Usually, at this time of year, Shanghai mother Kelly Cheng is putting the finishing touches to the preparations for her 10-year-old daughter’s overseas study tour. The youngster has traveled to Australia and New Zealand in the past two years, but this summer, because of the coronavirus, she will be staying at home.
International study tours have become very much de rigueur for China’s more affluent families in recent years. In 2019, the so-called education tourism market was worth 33 billion yuan (US$4.6 billion), with about 1.3 million youngsters spending part of their summer holidays studying overseas, according to a report by Beijing-based consultancy Huaon.com.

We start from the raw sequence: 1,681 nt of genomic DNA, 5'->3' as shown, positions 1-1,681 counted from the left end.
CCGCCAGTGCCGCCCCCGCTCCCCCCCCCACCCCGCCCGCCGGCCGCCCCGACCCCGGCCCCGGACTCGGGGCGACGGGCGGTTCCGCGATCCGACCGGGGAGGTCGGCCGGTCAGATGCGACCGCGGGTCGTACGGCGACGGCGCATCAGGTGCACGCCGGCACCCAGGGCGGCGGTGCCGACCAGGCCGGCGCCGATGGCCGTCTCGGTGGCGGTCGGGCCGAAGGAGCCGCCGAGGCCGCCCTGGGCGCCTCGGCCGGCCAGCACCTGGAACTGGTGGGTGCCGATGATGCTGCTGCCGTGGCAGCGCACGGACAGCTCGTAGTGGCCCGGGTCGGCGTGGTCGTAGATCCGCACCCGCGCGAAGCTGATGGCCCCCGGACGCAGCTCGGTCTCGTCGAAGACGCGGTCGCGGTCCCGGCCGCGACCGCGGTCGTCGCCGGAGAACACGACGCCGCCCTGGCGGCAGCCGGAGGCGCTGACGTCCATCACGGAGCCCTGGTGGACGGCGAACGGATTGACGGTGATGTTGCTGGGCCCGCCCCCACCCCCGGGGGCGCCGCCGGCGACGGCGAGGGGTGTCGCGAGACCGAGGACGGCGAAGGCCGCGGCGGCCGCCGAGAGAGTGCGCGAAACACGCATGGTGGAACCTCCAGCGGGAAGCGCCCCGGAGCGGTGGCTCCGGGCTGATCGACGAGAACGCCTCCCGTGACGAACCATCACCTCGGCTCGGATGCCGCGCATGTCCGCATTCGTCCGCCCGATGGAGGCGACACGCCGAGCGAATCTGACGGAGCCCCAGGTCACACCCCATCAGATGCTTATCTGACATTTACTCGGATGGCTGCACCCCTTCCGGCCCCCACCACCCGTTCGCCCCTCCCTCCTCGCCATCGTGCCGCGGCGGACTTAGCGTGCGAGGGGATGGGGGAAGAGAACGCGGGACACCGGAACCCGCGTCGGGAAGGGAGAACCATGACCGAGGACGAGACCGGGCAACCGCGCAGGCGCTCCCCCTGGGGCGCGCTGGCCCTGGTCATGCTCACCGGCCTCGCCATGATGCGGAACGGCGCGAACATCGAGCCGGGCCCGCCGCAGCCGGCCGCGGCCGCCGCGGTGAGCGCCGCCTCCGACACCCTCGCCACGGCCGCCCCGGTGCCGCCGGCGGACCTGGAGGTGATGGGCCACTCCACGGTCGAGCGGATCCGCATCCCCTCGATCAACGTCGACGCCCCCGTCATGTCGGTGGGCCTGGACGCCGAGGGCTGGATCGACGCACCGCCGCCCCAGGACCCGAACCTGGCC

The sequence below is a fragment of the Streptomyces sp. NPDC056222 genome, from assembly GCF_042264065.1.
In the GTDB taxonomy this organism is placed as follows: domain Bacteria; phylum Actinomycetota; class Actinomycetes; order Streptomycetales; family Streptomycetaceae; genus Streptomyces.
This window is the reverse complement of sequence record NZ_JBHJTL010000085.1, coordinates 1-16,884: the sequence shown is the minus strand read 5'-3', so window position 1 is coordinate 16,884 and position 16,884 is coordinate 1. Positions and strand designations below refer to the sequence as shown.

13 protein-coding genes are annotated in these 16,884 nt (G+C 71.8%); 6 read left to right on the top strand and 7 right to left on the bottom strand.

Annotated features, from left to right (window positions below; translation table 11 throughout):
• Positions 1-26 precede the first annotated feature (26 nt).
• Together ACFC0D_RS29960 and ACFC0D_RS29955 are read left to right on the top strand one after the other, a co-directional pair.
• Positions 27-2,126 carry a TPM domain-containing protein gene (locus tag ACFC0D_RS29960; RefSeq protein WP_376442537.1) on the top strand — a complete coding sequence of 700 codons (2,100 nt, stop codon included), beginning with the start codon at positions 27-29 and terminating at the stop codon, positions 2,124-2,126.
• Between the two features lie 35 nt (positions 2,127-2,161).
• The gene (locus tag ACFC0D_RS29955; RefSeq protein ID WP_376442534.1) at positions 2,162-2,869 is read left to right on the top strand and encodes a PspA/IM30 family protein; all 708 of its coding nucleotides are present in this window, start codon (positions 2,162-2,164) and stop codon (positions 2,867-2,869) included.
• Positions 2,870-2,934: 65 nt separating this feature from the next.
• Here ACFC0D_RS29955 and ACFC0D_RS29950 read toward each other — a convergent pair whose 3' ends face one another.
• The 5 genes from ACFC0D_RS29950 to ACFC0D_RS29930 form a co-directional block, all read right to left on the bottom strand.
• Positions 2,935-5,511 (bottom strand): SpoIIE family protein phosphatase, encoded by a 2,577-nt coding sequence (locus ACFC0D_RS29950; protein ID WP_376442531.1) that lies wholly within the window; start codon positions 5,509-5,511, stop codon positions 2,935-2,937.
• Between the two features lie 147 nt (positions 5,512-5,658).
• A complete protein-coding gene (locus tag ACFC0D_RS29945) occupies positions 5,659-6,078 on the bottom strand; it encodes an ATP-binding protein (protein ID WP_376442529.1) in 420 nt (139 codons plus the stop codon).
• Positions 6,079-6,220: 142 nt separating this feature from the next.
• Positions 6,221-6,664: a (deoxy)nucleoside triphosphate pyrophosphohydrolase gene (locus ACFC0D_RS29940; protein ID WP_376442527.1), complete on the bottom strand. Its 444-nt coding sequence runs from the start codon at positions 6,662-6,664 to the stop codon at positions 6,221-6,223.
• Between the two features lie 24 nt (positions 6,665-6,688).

This year, parents are not even sure when the holidays will be, as schools across the country are still closed because of the government’s containment efforts.
For weeks, children have attended online lessons to help keep them up to date, but the disruption the health crisis has caused to their education is likely to mean a shorter summer holiday.
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